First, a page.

After leaving Naumkeag, I drove 15 minutes south on Route 7 to follow in Hawthorne and Melville’s footsteps and climb the 1,735-foot peak. The hike up, less than 45 minutes, is one of the easiest in the Berkshires—a gradual climb on a well-trodden path through mixed woods of hemlocks, oaks, beech, white pines, red maples, and birches. At a fork, look for a large boulder which commemorates the donation of the park to the Trustees of Reservation in 1899. Here, the trail crawls over rocky ledges to the summit. On this cloudless day, I had vistas of Mt. Everett to the south and the Taconic Range of New York to the west. 
Berkshires Regional Director of the Trustees, Joanna Ballantine, who joined me on the hike, shared the news that the Trustees is working out a deal to expand the Monument Mountain property all the way west to the village of Housatonic. This will double the size of the reservation and will include trails that will lead to the summit of Flag Rock. Look for an announcement shortly. 
Further south, near the Connecticut border, I made my final stop of the trip at Bartholomew’s Cobble. Walking on the Ledges Trail, the Housatonic River snakes through dairy farms on the left while eroding limestone and quartzite rocks formed the cobble to our right. I took a slight detour at Corbin’s Neck to get a closer view of the river and the cows resting on its banks. Continuing on the Tulip Tree Trail, I strolled uphill through a forest of tall hemlocks before reaching a clearing. At a short summit, there was a bench to sit on and take in the views of Mount Everett and Mount Race.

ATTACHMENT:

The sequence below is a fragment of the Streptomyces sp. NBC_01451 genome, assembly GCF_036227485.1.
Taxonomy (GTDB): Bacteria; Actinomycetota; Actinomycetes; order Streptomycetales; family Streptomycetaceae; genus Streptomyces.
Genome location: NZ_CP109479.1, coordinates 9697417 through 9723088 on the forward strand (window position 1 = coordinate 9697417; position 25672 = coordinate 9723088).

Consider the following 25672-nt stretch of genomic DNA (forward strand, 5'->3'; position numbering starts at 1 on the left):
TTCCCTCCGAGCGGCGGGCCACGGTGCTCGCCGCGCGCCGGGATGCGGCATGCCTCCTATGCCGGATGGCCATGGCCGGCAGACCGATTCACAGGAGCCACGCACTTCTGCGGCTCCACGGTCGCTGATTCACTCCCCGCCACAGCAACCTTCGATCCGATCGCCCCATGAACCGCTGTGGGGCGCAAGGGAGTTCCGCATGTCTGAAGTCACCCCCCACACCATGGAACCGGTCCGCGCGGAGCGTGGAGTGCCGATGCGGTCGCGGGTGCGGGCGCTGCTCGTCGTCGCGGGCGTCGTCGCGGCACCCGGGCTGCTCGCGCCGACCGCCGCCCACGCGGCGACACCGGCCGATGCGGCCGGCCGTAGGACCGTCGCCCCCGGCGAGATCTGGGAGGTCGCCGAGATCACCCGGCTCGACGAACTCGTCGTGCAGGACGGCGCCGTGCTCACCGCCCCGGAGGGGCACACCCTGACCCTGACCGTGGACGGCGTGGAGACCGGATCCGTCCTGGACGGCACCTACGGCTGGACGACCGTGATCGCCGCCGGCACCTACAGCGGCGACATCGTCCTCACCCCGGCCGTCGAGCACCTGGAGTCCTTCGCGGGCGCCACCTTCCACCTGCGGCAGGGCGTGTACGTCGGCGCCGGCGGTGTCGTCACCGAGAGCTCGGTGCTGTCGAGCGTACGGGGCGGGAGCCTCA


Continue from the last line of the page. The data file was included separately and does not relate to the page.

Then I veered left on the Hal Borland Trail to visit the Ashley House. Built by Colonel John Ashley in 1735, this is the oldest dwelling in Berkshire County. Colonel Ashley was a pioneer, lawyer, judge and patriot who furnished iron and other supplies for the Revolutionary War effort. He would craft the Massachusetts constitution upstairs with his friend Ethan Allan. On tours on weekend days in the summer, you’ll hear the story of Mumbet, a slave of the Ashleys who sued her way to freedom. Both the Ashley House and Naumkeag are part of the free Home Sweet Home Open House Day on Saturday, May 31st. 
I want to thank The Trustees of Reservations for setting up my week, especially Kristi Perry for sharing her favorite properties. I want to thank Mother Nature for supplying five perfect days of sunshine. Be on the lookout for my story in the Boston Globe featuring many of the sites I visited this week. As always, thanks for checking in. Enjoy the Memorial Day Weekend!